A jay settled on a branch, making it sway.
The one shriveled fruit that remained
gave way to the deepening drift below.
I happened to see it the moment it fell.
Dusk is eager and comes early. A car
creeps over the hill. Still in the dark I try
to tell if I am numbered with the damned,
who cry, ouraged, Lord, when did we see you?
(Jane Kenyon, from Otherwise)
To say that poet jane Kenyon suffered from depression is insufficient to convey the sense of her despair. Her own poems help you to feel what she must have felt, that sense of loss of hope, of spiritual barrenness. This poem uses some images from Winter, from nature, as metaphors for that loss --- the last shriveled apple lost, sunken under the weight of snow, just as last hope suffocated by the weight of sorrow. The eagerness of dusk, the sense that the world is darkening and is almost dark. The wondering if God is there or, if He is, if He has abandoned you.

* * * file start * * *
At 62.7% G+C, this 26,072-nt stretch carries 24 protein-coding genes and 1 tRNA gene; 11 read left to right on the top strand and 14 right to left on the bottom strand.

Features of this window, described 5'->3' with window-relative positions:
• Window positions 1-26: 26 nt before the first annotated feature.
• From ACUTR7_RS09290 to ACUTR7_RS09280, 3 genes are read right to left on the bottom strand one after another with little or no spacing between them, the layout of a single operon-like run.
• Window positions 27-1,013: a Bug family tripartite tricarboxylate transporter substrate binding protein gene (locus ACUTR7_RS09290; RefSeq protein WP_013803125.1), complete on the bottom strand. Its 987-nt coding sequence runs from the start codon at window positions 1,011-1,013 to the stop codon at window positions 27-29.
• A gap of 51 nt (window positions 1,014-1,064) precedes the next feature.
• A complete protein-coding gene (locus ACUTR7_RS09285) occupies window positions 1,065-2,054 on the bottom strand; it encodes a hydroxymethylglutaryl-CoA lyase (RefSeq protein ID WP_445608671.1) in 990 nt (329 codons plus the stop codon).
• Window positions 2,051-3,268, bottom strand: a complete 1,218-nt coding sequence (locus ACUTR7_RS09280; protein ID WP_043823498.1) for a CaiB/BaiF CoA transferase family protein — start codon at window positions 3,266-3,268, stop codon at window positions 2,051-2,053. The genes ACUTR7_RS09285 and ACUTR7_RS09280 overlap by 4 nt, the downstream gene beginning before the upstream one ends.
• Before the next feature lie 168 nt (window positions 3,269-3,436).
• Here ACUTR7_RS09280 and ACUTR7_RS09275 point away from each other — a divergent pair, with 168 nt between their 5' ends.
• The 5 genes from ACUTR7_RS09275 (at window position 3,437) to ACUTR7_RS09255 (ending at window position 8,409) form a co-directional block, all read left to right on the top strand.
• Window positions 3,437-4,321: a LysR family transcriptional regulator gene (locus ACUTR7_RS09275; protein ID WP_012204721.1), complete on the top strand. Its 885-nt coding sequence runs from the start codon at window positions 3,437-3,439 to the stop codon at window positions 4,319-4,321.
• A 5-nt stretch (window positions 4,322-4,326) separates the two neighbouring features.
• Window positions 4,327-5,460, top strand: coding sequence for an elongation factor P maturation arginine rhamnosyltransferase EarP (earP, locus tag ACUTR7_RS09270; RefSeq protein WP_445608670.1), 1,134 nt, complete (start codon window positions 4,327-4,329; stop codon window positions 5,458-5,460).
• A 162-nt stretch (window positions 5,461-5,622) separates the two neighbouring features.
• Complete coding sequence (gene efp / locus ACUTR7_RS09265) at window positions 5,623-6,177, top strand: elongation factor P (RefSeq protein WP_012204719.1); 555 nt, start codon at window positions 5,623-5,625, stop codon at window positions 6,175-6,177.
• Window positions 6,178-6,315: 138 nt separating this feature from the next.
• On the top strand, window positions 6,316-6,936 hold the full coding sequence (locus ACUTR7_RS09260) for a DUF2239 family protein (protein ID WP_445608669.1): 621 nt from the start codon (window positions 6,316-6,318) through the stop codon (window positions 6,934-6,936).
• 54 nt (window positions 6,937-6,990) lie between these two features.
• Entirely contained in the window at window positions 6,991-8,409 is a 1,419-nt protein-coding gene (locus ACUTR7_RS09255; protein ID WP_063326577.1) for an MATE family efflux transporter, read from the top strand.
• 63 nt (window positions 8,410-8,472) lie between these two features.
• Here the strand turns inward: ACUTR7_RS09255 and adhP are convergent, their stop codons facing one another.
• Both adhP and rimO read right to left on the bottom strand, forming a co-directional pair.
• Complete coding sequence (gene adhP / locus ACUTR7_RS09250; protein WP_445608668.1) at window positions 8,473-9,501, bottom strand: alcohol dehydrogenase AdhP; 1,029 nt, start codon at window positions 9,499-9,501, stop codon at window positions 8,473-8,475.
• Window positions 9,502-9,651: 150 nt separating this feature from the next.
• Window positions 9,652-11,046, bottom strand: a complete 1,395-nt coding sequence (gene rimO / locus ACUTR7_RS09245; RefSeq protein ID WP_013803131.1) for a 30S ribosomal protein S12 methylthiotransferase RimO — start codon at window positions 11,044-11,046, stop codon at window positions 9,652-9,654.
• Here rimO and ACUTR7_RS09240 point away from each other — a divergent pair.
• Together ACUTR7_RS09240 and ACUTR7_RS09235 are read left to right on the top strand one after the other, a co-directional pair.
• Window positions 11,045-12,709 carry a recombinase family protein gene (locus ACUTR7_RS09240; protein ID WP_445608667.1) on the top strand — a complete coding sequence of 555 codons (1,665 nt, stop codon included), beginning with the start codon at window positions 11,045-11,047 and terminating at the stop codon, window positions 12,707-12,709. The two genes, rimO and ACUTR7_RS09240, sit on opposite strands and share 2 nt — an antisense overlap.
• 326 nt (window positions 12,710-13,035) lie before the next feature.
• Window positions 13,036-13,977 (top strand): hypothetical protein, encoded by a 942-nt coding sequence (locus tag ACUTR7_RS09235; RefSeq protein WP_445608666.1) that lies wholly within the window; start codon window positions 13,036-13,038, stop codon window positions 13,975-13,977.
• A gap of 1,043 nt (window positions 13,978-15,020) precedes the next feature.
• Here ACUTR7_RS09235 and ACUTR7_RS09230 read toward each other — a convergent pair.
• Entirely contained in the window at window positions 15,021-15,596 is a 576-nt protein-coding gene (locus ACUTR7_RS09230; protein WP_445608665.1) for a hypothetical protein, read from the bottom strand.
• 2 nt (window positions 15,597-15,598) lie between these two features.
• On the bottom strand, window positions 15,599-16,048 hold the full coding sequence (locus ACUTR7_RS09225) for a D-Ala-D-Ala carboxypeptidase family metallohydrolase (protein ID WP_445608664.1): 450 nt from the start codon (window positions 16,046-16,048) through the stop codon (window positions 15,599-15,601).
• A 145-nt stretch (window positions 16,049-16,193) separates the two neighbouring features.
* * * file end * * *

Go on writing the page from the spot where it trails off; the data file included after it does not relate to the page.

These are not plesant things to read, and yet they are at times not unlike some portions of the Psalms. At this moment I'm thinking of Psalm 102, where the Psalmist says "[m]y heart is blighted and withered like grass; I forget to eat my food. Because of my loud groaning I am reduced to skin and bones. I am like a desert owl, like an owl among the ruins. I lie awake; I have become like a bird alone on a roof" (Ps. 102: 4-7). Like the Psalmist, Kenyon could look to God's promises, but that did not make the despair go away. She could not simply shake it off. Rather, like the Psalmist, she had to wait for God to come. And He did.